In celebration of the Yap ‘ohana’s Chinese heritage, they celebrate the Lunar New Year with traditional Lion Dance performances throughout Hawai‘i with the Big Island Shaolin Arts group, led by their father, Edward Yap. As Chinese New Year approaches, designer Manaola Yap reflects on some of his favorite memories of this festive holiday and the special traditions he and his family share.
What Chinese New Year traditions do your family practice each year?
Each year the Lunar New Year for our family starts with a clean house which is crucial to the New Year celebration. We always pop firecrackers on the four corners of the house to send the smoke signals to the heavens for blessings and perform the Chinese Lion Dance.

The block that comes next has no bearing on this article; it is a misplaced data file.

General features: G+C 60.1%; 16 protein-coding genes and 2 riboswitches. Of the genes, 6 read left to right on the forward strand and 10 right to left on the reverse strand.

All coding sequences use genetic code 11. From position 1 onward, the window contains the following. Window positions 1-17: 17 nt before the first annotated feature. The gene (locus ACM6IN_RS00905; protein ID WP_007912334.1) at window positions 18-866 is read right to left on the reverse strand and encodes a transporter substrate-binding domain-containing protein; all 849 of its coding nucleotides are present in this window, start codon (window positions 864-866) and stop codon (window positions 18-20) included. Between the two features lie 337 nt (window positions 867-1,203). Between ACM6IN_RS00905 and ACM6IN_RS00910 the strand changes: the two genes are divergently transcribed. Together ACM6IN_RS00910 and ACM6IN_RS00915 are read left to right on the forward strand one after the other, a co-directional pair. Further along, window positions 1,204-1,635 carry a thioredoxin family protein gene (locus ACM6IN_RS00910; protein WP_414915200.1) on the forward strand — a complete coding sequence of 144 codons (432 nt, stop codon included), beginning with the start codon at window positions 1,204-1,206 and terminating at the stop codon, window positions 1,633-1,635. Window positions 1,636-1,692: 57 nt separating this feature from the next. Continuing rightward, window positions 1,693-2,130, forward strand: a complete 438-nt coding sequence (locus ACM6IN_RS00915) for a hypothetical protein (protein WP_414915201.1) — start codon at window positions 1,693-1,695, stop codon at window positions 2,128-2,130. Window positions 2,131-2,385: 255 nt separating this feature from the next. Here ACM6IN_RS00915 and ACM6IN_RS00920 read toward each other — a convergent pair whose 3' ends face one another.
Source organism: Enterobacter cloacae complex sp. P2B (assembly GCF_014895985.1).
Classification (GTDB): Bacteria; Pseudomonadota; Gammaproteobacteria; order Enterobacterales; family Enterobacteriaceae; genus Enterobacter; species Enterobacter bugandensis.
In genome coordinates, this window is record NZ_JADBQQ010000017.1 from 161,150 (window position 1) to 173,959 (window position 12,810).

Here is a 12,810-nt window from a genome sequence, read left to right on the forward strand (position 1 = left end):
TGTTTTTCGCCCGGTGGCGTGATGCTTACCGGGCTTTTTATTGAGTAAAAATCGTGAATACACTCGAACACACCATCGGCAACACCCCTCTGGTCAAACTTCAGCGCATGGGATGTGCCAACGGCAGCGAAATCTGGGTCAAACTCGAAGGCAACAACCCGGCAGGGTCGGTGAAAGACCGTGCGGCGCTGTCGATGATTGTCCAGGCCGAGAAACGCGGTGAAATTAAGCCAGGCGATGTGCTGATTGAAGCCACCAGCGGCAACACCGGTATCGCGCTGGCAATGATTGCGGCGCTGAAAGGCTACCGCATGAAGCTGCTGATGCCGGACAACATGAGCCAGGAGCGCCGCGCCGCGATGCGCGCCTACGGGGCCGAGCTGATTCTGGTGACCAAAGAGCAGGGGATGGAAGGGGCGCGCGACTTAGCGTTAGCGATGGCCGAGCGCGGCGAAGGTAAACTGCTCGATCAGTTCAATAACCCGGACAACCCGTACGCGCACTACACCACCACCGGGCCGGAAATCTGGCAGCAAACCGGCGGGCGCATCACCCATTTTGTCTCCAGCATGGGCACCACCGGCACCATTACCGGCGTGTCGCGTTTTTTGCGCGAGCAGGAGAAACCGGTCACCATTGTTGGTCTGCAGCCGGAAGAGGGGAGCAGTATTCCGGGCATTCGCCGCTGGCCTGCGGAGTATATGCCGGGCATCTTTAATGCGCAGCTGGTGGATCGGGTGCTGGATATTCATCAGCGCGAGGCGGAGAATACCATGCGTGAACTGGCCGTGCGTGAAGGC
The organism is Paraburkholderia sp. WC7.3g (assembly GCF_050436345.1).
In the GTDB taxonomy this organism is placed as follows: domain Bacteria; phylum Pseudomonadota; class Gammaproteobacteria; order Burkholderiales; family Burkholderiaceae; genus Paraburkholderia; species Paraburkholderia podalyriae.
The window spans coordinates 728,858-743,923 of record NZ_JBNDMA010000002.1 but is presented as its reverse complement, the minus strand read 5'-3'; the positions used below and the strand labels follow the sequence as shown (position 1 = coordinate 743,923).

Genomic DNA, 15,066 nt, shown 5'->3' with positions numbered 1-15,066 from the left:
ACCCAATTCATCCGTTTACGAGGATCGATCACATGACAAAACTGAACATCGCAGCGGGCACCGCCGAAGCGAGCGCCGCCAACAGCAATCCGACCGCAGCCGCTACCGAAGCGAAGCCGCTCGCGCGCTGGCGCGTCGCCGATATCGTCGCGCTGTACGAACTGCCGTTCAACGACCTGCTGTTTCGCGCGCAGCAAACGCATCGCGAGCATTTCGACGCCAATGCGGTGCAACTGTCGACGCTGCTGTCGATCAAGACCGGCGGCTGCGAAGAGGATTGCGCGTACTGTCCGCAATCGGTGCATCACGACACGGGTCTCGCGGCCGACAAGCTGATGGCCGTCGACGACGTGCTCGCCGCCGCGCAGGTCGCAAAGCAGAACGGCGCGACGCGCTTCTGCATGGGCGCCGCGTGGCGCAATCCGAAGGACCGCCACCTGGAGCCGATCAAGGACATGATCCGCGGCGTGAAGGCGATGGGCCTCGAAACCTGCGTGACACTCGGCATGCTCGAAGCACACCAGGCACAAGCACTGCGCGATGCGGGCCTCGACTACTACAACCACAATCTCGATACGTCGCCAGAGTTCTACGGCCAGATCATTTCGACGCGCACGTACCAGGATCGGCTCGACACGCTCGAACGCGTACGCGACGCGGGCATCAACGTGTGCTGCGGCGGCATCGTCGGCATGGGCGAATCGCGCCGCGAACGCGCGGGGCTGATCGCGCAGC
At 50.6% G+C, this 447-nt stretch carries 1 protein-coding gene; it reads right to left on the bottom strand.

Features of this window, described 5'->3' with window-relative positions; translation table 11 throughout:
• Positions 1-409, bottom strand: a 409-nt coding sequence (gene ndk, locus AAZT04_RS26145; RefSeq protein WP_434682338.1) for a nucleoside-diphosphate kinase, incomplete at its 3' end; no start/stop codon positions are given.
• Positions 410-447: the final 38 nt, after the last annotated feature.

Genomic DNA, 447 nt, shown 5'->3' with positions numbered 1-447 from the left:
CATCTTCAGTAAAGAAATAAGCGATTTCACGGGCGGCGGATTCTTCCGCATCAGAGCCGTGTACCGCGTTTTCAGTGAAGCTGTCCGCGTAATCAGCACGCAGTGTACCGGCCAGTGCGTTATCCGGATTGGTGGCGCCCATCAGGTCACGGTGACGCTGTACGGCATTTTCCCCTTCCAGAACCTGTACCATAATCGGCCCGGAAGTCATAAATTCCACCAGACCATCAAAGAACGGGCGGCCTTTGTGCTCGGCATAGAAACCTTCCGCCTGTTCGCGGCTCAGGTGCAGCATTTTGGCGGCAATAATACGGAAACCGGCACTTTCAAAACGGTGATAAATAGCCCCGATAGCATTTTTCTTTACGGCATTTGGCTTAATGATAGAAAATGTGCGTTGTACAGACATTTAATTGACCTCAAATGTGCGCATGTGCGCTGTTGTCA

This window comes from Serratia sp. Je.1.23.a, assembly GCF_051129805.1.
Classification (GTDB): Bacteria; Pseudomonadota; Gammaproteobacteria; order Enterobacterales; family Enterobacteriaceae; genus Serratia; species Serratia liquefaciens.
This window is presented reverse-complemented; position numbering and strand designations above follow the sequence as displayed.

What was your favorite part of the Chinese New Year celebration?
As a keiki, my favorite part of Chinese New Year was traveling throughout the islands to local business and performing the lion dance for them with Big Island Shaolin Arts group.
What is your favorite Chinese New Year memory?
Growing up, my favorite part was going to Tong Wo temple in Kohala, which is the oldest early Chinese temple and society house. The alter tables were always dressed and crowded with incense, colorful decorations and all kinds of delicacies. When the festivities and blessings were done we would feast on an assortment of foods that the local Chinese families of Kohala would bring.
What does it mean to you to have a store to bless for Chinese New Year?
It’s important for us to bless the MANAOLA at Hula Lehua to assure good tidings for the new year. It’s tradition for many Chinese-Hawaiian business owners like myself to welcome the ambassador of heaven to dance, to ward off all negtivity and shower blessings throughout our business for success in the new year.